The Seminar Files 01: Publishing ttRPG Material With Little or Not Art Budget
The Seminar Files is a new branding of an old idea: to provide the kind of information, thoughts, and answers I would once have given during a gaming convention seminar in a more accessible format. Not every creator or potential creator can afford to go to conventions and industry events to attend seminars, and that can create a barrier to entry that disproportionately impacts lower-income creators, creators with disabilities, creators that don’t feel safe in traditional game industry spaces, and creators in physical or social spaces that don’t even hear about game industry events.
Obviously those are serious issues that won’t be solved just by putting up blog posts–which themselves have some issues with limited accessibility–but every tiny step helps, and my hope is that not only will my own Seminar Files help get information to people who wouldn’t ever have a chance to hear me give it in a live seminar, but that it may encourage other veterans of a range of creative endeavors to also strive to make this kind of advice available in alternative formats.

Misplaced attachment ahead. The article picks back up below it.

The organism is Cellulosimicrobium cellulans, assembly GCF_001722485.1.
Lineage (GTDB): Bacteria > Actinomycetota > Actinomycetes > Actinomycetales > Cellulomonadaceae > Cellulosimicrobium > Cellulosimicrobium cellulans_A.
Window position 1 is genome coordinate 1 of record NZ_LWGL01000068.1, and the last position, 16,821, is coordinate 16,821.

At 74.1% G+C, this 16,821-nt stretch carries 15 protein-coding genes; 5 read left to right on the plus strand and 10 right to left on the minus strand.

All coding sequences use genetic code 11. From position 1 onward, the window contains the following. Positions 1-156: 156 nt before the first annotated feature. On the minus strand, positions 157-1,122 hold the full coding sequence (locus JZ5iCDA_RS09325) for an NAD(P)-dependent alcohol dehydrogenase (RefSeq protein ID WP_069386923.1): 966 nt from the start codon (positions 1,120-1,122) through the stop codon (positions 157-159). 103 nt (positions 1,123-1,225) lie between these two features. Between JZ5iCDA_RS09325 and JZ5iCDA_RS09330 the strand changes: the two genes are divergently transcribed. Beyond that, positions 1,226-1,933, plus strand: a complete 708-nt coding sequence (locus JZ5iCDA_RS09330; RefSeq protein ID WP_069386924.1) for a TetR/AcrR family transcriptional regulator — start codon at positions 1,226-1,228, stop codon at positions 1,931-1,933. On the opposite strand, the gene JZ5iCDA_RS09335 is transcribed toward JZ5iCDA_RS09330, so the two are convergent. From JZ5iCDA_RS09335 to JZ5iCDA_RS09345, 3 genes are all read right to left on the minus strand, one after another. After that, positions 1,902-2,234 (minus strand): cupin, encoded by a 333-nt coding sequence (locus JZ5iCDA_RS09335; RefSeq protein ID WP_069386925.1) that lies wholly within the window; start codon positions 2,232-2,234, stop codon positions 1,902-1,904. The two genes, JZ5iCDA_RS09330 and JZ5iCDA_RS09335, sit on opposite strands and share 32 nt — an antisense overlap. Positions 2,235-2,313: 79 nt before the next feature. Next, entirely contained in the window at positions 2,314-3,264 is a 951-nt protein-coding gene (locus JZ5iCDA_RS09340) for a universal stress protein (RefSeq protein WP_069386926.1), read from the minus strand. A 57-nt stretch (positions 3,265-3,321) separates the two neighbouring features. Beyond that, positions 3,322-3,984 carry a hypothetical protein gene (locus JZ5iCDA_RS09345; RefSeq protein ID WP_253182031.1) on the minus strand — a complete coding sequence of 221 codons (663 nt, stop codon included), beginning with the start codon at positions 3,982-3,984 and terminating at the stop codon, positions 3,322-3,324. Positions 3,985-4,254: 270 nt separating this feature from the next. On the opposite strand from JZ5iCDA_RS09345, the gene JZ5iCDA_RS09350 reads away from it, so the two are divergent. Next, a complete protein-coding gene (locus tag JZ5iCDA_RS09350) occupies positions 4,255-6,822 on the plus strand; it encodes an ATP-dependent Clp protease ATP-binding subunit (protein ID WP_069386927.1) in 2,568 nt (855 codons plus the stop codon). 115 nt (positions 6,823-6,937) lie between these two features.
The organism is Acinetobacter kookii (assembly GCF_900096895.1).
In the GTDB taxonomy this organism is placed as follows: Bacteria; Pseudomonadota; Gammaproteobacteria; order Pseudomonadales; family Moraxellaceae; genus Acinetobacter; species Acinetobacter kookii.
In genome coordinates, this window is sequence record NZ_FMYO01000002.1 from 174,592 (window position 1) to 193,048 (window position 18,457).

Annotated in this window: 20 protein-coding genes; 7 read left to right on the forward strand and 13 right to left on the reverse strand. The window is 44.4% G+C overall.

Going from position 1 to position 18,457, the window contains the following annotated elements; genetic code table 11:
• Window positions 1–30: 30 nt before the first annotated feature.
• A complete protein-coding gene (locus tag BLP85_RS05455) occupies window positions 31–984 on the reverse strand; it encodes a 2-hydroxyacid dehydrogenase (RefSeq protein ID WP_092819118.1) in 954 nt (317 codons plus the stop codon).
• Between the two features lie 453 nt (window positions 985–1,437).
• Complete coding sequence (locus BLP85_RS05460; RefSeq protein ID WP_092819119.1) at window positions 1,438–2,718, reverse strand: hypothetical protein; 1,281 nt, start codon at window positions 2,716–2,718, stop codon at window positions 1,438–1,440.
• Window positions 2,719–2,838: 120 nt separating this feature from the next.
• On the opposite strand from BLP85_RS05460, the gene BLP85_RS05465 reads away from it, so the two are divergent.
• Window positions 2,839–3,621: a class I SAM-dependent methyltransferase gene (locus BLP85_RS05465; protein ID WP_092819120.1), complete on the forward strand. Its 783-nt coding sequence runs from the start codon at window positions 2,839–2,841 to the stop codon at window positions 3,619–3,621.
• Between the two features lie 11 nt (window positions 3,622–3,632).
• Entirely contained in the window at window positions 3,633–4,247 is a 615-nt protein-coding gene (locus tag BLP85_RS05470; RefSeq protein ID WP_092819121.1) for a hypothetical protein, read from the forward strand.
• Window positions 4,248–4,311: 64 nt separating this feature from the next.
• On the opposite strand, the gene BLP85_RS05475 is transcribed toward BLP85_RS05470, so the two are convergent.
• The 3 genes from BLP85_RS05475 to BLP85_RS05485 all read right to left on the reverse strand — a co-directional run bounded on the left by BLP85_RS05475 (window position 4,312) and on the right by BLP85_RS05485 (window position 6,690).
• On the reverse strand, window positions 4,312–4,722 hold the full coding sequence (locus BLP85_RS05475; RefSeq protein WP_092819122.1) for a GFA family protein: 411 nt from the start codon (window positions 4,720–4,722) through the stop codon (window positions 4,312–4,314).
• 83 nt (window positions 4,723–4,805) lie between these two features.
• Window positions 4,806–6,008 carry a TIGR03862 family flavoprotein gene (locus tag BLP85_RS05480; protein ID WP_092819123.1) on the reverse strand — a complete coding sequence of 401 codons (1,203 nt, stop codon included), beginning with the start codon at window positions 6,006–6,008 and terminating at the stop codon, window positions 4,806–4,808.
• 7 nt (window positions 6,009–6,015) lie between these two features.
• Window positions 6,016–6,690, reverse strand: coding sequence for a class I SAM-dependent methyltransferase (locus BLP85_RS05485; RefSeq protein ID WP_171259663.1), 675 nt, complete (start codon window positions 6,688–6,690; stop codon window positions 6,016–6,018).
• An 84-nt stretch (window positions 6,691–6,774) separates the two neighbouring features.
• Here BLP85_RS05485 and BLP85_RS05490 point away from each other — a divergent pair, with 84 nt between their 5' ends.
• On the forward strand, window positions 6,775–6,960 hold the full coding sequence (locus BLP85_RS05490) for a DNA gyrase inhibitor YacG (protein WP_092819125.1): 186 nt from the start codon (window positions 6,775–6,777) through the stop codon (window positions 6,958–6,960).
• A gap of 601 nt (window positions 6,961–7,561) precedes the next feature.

Publishing ttRPG Material With Little or Not Art Budget
One of the hardest parts of being a one-person shop or small press publisher is what to do about art for a project. Many independent creatives have the skills to write and edit themselves, and can either learn to do layout or find someone who will do layout for a few dollars per page. Often elbow grease or a tiny budget can handle all the text and graphic design elements of a small project, keeping the barrier to entry lower the the bottom position of a limbo competition.